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General Commentary ARTICLE

Front. Psychol., 11 June 2014 | https://doi.org/10.3389/fpsyg.2014.00567

Social status, facial structure, and assertiveness in brown capuchin monkeys

  • Department of Psychology, Nipissing University, North Bay, ON, Canada

A commentary on
Facial width-to-height ratio relates to alpha status and assertive personality in capuchin monkeys

by Lefevre, C. E., Wilson, V. A., Morton, F. B., Brosnan, S. F., Paukner, A., and Bates, T. C. (2014). PLoS ONE 8:e93369. doi: 10.1371/journal.pone.0093369

A recent paper by Lefevre et al. (2014) in PLoS One reported that individual differences in facial structure predicted assertiveness in brown capuchin monkeys (Sapajus spp). Specifically, variation in the facial width-to-height ratio (fWHR) was positively correlated with alpha status and a composite measure of assertiveness. This novel finding adds to a growing body of evidence indicating that variation in facial structure reliably maps onto individual differences in dominance-related phenotypes.

Research into fWHR was propelled by an anthropological study of human skulls indicating that fWHR was a size-independent sexually dimorphic feature of the human skull that arose around puberty coincident with the rise in pubertal testosterone (Weston et al., 2007). To the extent that variation in the fWHR is under the influence of pubertal testosterone, and that pubertal testosterone organizes the neural circuitry underlying sexually dimorphic behaviors, we tested the hypothesis that this metric would map onto human aggression. Initial support for this hypothesis came from a series of studies in which fWHR was positively correlated with aggressive behavior in men tested in a laboratory task as well as in varsity and professional hockey players (Carré and McCormick, 2008). Since this publication, several studies have found that this metric maps onto other conceptually similar phenotypes. For instance, fWHR is associated with unethical behavior (Haselhuhn and Wong, 2012; Geniole et al., 2014), non-reciprocation of trust (Stirrat and Perrett, 2010), psychopathic traits (Geniole et al., 2014), fighting abilities (Stirrat et al., 2012; Zilioli et al., accepted), explicit prejudice (Hehman et al., 2013) and selfishness (Haselhuhn et al., 2013).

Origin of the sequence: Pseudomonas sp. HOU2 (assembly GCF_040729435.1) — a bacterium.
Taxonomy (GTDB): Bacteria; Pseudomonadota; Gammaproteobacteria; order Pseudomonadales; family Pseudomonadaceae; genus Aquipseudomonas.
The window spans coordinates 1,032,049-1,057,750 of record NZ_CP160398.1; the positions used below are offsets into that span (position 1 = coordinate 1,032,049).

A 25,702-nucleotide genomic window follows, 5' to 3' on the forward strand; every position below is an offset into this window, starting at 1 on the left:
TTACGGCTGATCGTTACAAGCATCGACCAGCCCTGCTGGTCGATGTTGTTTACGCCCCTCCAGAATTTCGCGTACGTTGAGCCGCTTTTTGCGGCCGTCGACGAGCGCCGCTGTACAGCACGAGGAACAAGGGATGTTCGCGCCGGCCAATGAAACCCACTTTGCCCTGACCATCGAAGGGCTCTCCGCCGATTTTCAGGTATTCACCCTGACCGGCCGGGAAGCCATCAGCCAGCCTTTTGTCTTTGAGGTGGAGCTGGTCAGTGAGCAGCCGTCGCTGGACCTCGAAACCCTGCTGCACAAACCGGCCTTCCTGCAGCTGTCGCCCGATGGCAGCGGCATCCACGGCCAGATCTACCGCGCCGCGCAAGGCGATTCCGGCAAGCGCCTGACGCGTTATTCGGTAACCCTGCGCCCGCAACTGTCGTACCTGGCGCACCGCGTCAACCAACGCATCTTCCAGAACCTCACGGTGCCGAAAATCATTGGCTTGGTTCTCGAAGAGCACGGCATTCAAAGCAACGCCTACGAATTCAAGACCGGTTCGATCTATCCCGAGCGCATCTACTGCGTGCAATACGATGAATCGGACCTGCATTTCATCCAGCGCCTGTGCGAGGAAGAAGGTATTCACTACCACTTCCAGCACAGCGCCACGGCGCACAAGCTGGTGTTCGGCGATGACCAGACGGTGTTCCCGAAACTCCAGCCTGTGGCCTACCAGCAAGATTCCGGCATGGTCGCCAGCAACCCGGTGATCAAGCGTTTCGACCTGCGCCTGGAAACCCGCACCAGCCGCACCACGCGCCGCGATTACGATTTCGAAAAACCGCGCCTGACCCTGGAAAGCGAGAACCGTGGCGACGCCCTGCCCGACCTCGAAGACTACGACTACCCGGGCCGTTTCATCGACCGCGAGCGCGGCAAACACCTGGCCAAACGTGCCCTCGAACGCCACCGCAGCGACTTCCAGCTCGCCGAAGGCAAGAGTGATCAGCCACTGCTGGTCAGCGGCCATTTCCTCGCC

Despite these findings, there have been some non-replications. Ozener (2012) first reported that fWHR was not sexually dimorphic and did not predict aggression as assessed using a self-report measure. The lack of a sex difference in fWHR has now been reported in several relatively large-scale studies (e.g., Lefevre et al., 2012). In addition, a study with a larger sample of professional hockey players reported that fWHR was only marginally positively correlated (p = 0.057) with aggression (Deaner et al., 2012). Finally, in a Mexican sample, fWHR did not differ between males convicted of violent vs. non-violent crimes (Gómez-Valdés et al., 2013). What may account for such discrepant findings? Were the original findings Type I errors? I believe this is an unlikely explanation given that several independent laboratories have found associations between fWHR and traits that are conceptually linked to dominance and aggression (see above). Another possibility is that the link between fWHR and dominance behavior is moderated by social context. Consistent with this idea, we recently reported that the relationship between fWHR and aggressive behavior in men was moderated by subjective and objective measures of social status (Goetz et al., 2013). Here, fWHR was positively correlated with aggression, but only among relatively low status men (Goetz et al., 2013).